The False Gods eBook

This eBook from the Gutenberg Project consists of approximately 61 pages of information about The False Gods.
And this rivalry, which was strong between the societies and bitter between their presidents, became acute in the persons of their secretaries, both of whom were women.  Madame Gianclis, who served the Boston Society, boasted Egyptian blood in her veins, a claim which Mrs. Athelstone, who acted as secretary for her husband’s society, politely conceded, with the qualification that some ancestor of her rival had contributed a dash of the Senegambian as well.

[Illustration:  “‘Aw, fergit it.’”]

This remark, duly reported to Madame Gianclis, had not put her in a humor to concede Madame Blavatsky’s soul, or any part of it, to Mrs. Athelstone.  Promptly on hearing of her pretensions, so rumor had it, the Boston woman had announced the reincarnation of Theosophy’s high priestess in herself.  And Boston believers were inclined to accept her view, as it was difficult for them to understand how any soul with liberty of action could deliberately choose a New York residence.

Now, all these things had filtered through to Naylor from those just without the temple gates, for whatever the quarrels of the two societies and their enemies, they tried to keep them to themselves.  They had had experience with publicity and had found that ridicule goes hand in hand with it in this iconoclastic age.  But out of these rumors, unconfirmed though they were, grew a vision in Naylor’s brain—­a vision of a glorified spread in the Sunday Banner’s magazine section.  Under a two-page “head,” builded cunningly of six sizes of type, he saw ravishingly beautiful pictures of Madame Gianclis and Mrs. Athelstone, and hovering between them the materialized, but homeless, soul of Madame Blavatsky, trying to make choice of an abiding-place, the whole enlivened and illuminated with much “snappy” reading matter.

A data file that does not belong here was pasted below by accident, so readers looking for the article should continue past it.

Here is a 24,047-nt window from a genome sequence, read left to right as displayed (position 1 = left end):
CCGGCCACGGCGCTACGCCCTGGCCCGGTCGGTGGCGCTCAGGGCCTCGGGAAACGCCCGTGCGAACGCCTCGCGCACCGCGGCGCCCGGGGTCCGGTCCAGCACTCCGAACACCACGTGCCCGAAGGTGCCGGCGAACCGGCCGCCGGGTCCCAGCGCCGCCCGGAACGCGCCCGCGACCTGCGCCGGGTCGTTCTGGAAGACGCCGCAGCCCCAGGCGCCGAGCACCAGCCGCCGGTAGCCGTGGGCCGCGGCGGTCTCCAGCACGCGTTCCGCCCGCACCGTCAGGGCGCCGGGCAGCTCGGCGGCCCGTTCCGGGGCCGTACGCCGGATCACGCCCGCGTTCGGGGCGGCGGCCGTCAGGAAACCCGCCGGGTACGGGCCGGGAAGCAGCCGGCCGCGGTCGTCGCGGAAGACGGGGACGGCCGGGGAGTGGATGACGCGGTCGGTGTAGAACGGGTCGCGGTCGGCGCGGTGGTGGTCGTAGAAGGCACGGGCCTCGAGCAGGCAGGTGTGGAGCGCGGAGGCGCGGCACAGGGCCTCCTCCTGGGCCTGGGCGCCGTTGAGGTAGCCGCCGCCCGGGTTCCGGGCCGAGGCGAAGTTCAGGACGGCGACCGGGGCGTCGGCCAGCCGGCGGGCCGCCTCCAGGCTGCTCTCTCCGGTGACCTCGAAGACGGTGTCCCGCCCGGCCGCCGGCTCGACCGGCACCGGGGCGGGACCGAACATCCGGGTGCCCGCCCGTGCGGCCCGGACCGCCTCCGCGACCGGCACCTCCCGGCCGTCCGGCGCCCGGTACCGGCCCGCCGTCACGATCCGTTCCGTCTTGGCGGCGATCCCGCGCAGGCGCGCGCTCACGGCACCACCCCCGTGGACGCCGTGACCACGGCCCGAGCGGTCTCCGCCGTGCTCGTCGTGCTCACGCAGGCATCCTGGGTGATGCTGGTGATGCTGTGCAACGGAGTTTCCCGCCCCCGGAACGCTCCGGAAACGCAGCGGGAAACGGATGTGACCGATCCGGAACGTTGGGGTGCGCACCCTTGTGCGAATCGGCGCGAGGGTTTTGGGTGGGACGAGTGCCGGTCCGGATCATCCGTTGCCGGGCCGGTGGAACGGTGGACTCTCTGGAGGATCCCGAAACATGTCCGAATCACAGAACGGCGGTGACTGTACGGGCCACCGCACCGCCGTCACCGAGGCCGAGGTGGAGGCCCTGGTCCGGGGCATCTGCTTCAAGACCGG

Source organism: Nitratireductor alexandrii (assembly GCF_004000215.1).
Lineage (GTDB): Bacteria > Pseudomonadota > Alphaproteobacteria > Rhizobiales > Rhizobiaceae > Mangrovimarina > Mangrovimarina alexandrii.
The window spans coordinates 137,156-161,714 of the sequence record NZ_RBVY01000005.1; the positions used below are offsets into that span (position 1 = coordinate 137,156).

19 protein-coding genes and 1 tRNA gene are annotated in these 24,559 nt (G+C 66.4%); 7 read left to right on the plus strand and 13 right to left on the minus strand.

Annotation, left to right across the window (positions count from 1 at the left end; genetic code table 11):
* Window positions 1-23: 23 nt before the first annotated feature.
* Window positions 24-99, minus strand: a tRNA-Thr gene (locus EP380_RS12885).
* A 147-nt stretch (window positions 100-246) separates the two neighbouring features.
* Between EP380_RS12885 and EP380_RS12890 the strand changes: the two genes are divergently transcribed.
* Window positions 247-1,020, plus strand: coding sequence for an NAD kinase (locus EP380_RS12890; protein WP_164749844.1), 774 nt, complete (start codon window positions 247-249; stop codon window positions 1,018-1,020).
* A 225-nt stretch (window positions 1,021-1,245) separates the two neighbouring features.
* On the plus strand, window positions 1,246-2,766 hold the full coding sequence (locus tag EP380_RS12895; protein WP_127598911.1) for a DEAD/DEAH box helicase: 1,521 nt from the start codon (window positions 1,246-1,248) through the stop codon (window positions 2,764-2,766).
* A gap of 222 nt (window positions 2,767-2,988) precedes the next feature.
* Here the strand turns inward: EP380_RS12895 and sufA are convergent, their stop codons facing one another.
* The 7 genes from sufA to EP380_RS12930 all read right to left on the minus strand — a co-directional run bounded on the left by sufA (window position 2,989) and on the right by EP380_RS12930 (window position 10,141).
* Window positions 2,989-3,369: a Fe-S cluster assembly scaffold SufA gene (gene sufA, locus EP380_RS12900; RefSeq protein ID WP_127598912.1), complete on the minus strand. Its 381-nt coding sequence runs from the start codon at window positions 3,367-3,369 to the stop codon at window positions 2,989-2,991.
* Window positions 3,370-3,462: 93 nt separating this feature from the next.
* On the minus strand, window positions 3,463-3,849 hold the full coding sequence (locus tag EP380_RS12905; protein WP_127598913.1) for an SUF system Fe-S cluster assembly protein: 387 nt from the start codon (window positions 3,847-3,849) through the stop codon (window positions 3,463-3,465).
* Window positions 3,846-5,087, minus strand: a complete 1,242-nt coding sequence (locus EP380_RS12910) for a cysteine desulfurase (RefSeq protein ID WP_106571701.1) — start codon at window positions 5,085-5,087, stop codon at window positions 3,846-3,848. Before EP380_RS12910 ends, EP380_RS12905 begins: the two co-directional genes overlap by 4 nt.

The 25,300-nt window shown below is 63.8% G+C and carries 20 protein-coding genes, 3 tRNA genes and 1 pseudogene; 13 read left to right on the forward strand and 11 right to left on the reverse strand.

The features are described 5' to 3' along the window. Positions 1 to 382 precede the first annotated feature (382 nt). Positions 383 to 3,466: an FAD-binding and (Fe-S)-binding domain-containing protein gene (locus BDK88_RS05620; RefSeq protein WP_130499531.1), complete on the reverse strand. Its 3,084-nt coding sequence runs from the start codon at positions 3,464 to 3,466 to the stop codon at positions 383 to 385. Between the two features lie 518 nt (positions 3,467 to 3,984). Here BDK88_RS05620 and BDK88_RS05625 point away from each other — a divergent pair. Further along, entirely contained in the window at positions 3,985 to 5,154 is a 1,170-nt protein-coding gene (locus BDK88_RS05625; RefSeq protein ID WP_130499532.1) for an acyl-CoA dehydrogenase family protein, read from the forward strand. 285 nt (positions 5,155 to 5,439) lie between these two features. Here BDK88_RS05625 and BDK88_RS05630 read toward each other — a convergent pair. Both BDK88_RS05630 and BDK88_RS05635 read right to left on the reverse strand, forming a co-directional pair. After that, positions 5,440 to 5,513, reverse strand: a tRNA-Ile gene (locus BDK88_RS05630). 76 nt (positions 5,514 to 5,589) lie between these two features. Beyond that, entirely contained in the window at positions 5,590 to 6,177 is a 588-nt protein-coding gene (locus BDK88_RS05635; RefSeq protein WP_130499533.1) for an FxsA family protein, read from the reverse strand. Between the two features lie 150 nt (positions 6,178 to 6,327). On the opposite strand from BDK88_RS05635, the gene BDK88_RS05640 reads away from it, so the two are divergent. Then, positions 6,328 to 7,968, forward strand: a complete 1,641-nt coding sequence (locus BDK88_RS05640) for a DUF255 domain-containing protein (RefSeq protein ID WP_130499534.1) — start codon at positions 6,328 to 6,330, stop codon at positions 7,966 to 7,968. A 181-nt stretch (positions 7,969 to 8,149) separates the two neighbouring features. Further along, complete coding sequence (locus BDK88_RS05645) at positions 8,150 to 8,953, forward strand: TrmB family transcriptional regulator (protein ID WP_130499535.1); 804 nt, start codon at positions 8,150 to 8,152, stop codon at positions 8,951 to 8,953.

Now, Simpkins was the man to make a managing editor’s dreams come true, so Naylor rubbed the lamp for him and told him what he craved.  But the reporter’s success in life had been won by an ability to combine much extravagance of statement in the written with great conservatism in the spoken word.  Early in his experience he had learned that Naylor’s optimism, though purely professional, entailed unpleasant consequences on the reporter who shared it and then betrayed some too generous trust; so he absolutely refused to admit that there was any basis for it now.

“You know she won’t talk to reporters,” he protested.  “Those New York boys have joshed that whole bunch so they’re afraid to say their prayers out loud.  Then she’s English and dead swell, and that combination’s hard to open, unless you have a number in the Four Hundred, and then it ain’t refined to try.  I can make a pass at her, but it’ll be a frost for me.”

“Nonsense!  You must make her talk, or manage to be around while some one else does,” Naylor answered, waving aside obstacles with the noble scorn of one whose business it is to set others to conquer them.  “I want a good snappy interview, understand, and descriptions for some red-hot pictures, if you can’t get photos.  I’m going to save the spread in the Sunday magazine for that story, and you don’t want to slip up on the Athelstone end of it.  That hall is just what the story needs for a setting.  Get in and size it up.”

Project Gutenberg
The False Gods from Project Gutenberg. Public domain.
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